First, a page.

I realize I forgot to share the results from James’s CT scan of his ears from January. He didn’t have to be sedated for that one; they told us to keep him awake and then feed him right beforehand so he would go to sleep. He cooperated until they strapped him into the machine, but then the circular motion and lights fascinated him enough to keep him still. The last time I talked to the ENT, he hadn’t received the actual films from the CT scan, only the written evaluation, so some of this is sketchy. It showed that he had normal cochleas and middle ear spaces on both sides. He has ossicles (inner ear bones) on both sides, but they are not totally normal; the doc said that could mean one is missing or that two are fused together; he couldn’t tell without seeing the scan. One part that the interpreter noted as unusual was the semicircular canals, which deal with balance. I hope to get the details of the CT at an appointment with the ENT soon.
I wish the results from these tests were better; I had really hoped that James’s good ear had good enough hearing to not need any hearing aid. I dread him looking even more like a bionic baby than he already does. I am glad, however, that we got the tests done so we can start helping him hear better.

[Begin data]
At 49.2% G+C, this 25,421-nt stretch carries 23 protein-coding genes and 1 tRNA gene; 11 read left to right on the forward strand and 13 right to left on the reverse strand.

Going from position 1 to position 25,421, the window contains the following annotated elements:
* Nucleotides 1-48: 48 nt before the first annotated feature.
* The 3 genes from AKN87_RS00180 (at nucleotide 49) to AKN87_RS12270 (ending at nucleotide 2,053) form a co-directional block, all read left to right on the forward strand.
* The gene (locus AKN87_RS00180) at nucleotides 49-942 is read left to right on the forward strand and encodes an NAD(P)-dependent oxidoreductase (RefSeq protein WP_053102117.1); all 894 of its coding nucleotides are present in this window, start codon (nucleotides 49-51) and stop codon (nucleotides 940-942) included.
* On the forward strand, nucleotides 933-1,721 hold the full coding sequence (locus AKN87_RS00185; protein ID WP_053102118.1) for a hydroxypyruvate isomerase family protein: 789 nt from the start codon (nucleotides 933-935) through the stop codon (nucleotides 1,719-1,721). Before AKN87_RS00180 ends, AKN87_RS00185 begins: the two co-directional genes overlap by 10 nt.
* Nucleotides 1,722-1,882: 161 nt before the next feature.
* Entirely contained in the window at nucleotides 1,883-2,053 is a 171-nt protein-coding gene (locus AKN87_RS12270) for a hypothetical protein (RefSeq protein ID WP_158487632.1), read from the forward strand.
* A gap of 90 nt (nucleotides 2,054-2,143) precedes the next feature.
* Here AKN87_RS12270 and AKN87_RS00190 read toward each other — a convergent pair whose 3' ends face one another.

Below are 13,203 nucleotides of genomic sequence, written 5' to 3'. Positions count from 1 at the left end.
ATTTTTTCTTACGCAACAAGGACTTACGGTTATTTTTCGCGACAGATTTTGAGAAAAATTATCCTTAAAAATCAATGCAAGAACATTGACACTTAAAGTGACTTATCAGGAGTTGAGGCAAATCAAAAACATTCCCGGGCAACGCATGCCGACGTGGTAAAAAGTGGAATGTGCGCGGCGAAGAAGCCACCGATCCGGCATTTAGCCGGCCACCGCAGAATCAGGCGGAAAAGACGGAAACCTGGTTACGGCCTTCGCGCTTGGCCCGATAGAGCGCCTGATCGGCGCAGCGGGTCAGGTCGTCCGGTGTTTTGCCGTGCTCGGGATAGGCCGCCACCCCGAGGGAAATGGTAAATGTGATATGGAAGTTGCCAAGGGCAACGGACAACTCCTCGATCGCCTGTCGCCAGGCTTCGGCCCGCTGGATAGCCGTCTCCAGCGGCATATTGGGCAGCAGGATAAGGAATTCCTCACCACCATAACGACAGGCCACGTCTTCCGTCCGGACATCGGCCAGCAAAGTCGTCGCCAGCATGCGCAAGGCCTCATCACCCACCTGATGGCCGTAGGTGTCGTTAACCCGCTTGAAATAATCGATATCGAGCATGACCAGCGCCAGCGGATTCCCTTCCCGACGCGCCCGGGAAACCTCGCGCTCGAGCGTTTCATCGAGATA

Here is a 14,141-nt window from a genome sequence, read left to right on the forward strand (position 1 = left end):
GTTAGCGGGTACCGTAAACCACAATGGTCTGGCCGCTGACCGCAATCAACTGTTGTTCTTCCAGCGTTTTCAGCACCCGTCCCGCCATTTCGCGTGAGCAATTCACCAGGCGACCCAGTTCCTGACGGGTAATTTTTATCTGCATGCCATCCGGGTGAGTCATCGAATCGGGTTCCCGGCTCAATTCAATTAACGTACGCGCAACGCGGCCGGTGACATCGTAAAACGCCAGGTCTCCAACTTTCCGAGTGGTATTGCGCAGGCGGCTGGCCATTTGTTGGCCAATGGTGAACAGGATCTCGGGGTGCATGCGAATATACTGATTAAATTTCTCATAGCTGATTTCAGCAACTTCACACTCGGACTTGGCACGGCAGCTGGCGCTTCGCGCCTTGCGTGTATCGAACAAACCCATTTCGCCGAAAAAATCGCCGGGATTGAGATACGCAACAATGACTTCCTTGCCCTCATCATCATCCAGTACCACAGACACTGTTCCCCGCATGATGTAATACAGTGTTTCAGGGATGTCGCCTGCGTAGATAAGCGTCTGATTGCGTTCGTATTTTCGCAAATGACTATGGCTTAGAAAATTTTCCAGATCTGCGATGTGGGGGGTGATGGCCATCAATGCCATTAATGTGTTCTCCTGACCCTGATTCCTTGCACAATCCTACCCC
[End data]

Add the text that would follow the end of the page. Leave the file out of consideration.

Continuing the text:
The other day I saw an appointment with our first ENT doc crossed out on the calendar. It would have been only our second appointment with him. In the time it took him to see James for a second time, we have seen Dr. Saffran twice and completed two major assessments with plans to get a hearing aid. The first doc didn’t think we could do anything meaningful for a few years. How providential that we got a new ENT!Our Journey, Our Journey (chronological) | Comment (1)
James enjoyed receiving several Valentine’s Day cards from friends and family. We celebrated Valentine’s day by taking James to one of our favorite haunts: Gino’s Pizza in Oviedo. Best pizza on the planet. Although he made a few new friends, he wasn’t nearly the people-magnet he usually is. Most of the time he kept his eye on the pie.